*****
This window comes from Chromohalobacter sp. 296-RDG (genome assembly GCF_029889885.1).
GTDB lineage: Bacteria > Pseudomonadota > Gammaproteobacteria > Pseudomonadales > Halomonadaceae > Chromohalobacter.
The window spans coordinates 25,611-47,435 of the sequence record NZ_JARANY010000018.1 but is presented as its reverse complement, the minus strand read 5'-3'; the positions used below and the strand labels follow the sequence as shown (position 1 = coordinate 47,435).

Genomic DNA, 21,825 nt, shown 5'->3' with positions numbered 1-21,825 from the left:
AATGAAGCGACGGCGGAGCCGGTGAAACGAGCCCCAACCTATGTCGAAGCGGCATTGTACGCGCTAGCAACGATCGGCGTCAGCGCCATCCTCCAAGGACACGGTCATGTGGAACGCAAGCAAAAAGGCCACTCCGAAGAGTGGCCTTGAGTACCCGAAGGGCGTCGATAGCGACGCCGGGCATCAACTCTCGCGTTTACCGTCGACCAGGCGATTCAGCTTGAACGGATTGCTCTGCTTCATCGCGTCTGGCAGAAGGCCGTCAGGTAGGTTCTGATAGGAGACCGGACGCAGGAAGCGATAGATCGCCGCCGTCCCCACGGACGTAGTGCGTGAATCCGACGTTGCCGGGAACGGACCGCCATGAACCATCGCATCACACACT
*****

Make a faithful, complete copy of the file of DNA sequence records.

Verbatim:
This window comes from Chromohalobacter sp. 296-RDG (genome assembly GCF_029889885.1).
GTDB lineage: Bacteria > Pseudomonadota > Gammaproteobacteria > Pseudomonadales > Halomonadaceae > Chromohalobacter.
The window spans coordinates 25,611-47,435 of the sequence record NZ_JARANY010000018.1 but is presented as its reverse complement, the minus strand read 5'-3'; the positions used below and the strand labels follow the sequence as shown (position 1 = coordinate 47,435).

Genomic DNA, 21,825 nt, shown 5'->3' with positions numbered 1-21,825 from the left:
AATGAAGCGACGGCGGAGCCGGTGAAACGAGCCCCAACCTATGTCGAAGCGGCATTGTACGCGCTAGCAACGATCGGCGTCAGCGCCATCCTCCAAGGACACGGTCATGTGGAACGCAAGCAAAAAGGCCACTCCGAAGAGTGGCCTTGAGTACCCGAAGGGCGTCGATAGCGACGCCGGGCATCAACTCTCGCGTTTACCGTCGACCAGGCGATTCAGCTTGAACGGATTGCTCTGCTTCATCGCGTCTGGCAGAAGGCCGTCAGGTAGGTTCTGATAGGAGACCGGACGCAGGAAGCGATAGATCGCCGCCGTCCCCACGGACGTAGTGCGTGAATCCGACGTTGCCGGGAACGGACCGCCATGAACCATCGCATCACACACT